“Blessed is he who expects nothing, for he shall never be disappointed.” ~ Alexander Pope

Today, my heart is heavy.

Yesterday, a Black Lives Matter protest was held in the town I live in. Before I begin with my personal reflection on the event, here is the link to my Facebook live feed: https://www.facebook.com/lozmb/videos/10164144207665157/ . I understand and accept that my opinions will have an element of bias to them because I was not there as an impartial bystander. If you choose to watch the footage, please make of it what you will, but these are my thoughts and feelings on how the event went.

When I found out about the protest last week, I was beyond excited. Although I wanted to attend the London protests, I live with my in-laws who are both higher risk and with the threat of coronavirus remaining our reality for the time being, it was too big a gamble to participate in such large events. Hoddesdon, however, arranged an hour-long, static event which I decided would be safe for me to go to. It wasn’t as distanced as I would have liked, it was supposed to be a sit-down event, but honestly I have more people bump into me and push passed me in Aldi every week than I did at the protest so I wasn’t worried.

Hoddesdon is a predominantly white town in East Hertfordshire, approximately 15 miles north of the North London boundary, so I prepared myself as best I could for the ignorant few that might turn up. I heard rumours at the weekend that some members of the English Defence League (a white supremacist organisation, for those that aren’t aware) would be there to “defend the town”, I assumed against rioting, but I brushed it off as hearsay. I didn’t expect Hoddesdon to care very much in either direction, if I’m honest. I didn’t expect many people to show up and support the cause, and I expected even fewer to feel so strongly against the movement that they would turn up to protest against us. It’s one thing to not support a cause, it’s another thing entirely to go out of your way to oppose it. I was rendered speechless by the number of counter-protesters there. From my vantage point, it appeared there were a lot more of them than of us, which is instantly intimidating.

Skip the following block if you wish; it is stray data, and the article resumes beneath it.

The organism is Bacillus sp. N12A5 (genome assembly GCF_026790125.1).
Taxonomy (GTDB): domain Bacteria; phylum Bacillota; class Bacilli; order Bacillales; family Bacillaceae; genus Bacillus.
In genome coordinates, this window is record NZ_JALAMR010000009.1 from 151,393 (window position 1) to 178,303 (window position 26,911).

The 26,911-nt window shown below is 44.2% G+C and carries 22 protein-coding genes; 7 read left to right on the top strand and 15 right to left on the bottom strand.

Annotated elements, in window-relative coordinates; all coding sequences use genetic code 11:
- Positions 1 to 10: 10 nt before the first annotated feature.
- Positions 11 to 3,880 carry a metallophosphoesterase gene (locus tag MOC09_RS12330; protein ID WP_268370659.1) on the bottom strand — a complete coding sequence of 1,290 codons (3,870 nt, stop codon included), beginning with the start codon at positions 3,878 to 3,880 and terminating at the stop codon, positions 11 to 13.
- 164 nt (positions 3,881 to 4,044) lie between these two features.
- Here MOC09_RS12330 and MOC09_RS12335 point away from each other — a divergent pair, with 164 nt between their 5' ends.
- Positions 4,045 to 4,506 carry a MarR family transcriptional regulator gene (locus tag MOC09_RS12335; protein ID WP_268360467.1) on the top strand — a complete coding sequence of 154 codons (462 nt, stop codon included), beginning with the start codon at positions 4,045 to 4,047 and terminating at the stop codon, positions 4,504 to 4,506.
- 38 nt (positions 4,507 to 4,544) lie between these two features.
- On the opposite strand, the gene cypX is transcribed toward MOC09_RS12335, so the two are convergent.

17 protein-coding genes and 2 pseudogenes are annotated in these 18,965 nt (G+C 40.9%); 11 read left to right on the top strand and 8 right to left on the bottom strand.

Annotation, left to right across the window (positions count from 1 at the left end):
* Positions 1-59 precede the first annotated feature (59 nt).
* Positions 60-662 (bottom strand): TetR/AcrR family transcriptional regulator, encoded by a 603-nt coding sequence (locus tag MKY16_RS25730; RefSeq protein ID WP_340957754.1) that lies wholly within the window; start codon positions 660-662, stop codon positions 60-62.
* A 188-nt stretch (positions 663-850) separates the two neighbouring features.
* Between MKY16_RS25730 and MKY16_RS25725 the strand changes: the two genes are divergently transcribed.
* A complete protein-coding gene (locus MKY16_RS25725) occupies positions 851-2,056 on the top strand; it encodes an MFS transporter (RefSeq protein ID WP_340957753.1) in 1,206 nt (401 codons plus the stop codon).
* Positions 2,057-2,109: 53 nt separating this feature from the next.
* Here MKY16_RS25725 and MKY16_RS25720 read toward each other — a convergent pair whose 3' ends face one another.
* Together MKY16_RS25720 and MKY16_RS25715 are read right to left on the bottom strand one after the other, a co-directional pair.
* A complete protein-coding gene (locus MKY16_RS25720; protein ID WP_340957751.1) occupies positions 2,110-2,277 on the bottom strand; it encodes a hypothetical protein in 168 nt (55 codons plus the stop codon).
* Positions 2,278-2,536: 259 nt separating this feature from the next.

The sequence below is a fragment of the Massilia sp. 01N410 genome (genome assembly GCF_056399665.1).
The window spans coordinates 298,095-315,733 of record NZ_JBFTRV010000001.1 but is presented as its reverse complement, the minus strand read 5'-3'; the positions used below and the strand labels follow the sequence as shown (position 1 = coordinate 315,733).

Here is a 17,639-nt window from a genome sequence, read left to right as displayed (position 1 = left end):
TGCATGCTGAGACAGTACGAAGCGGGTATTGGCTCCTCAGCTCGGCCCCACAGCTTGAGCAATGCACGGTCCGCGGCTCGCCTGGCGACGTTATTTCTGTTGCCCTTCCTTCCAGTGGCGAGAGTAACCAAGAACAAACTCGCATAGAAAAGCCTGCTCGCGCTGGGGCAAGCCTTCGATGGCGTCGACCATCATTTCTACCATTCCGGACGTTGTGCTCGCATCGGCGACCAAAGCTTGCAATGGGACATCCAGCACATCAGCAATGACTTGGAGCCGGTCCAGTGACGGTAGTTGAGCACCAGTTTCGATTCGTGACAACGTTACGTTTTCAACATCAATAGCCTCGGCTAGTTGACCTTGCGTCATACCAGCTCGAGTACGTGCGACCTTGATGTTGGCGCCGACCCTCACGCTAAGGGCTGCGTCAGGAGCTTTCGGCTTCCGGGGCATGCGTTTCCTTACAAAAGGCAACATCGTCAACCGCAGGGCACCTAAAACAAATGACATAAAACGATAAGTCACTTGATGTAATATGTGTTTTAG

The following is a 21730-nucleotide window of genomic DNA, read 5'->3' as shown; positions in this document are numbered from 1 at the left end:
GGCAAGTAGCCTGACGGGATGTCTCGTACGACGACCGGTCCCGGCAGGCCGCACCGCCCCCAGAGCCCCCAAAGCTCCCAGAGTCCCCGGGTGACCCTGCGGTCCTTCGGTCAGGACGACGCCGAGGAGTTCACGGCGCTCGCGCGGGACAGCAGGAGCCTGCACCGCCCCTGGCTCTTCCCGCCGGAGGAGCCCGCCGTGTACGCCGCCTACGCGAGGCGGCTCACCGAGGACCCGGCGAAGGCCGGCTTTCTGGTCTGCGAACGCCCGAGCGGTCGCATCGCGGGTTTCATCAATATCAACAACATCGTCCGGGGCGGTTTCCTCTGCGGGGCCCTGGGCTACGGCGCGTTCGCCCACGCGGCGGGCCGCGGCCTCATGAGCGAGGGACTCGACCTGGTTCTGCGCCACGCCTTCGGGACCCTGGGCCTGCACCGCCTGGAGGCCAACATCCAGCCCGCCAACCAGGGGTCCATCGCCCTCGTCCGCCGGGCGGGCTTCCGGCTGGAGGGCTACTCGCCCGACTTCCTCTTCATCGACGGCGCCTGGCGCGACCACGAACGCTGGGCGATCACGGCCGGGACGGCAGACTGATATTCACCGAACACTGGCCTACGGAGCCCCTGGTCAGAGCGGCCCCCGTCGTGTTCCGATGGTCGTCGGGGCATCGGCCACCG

The mood was tense, and we were met with an unprecedented level of hatred and anger. Every time a BLM chant was started, they would chant “white lives matter”. We were goaded. We were antagonised. We were called c*nts. We were called scum. We were called leftie twats. We were called liars. We were called lazy. We were called n*gga lovers. They told us to get an education. They told us to get jobs. The told us to “go back to Africa” ( https://www.facebook.com/watch/?v=263759161504205 ). They told us to get out of their town. They chanted “who ate all the pies” and “get your tits out for the lads” to a female speaker. They shouted “gay boy” to a young lad with dyed hair.

This wasn’t just people worried for the safety of their town in the wake of what’s been happening elsewhere. This was a community united in their loathing for anyone that doesn’t fit the parameters of their white, straight, cis view of the world. Racism, sexism, homophobia, and fatphobia all reared their ugly heads because a group of people wanted to spread awareness about a section of our community who are suffering. Not to dismiss others’ hardships, simply to shine a light on one part of a much larger problem.

I’ve called this town home for 11 years. I’ve supported our local businesses. I’ve worked in our local shops and pubs. I’ve gigged in our pubs. I’ve attended and taken part in our charity events. Yet I saw faces in that aggressive, posturing crowd that my wife has known since childhood. I saw faces that I served for years in the pubs. I saw faces that have supported my bands and asked me about makeup. And yesterday, I asked a friend to drop me home so I didn’t have to walk back because I was terrified of being followed or attacked by those same people because I believe in equality.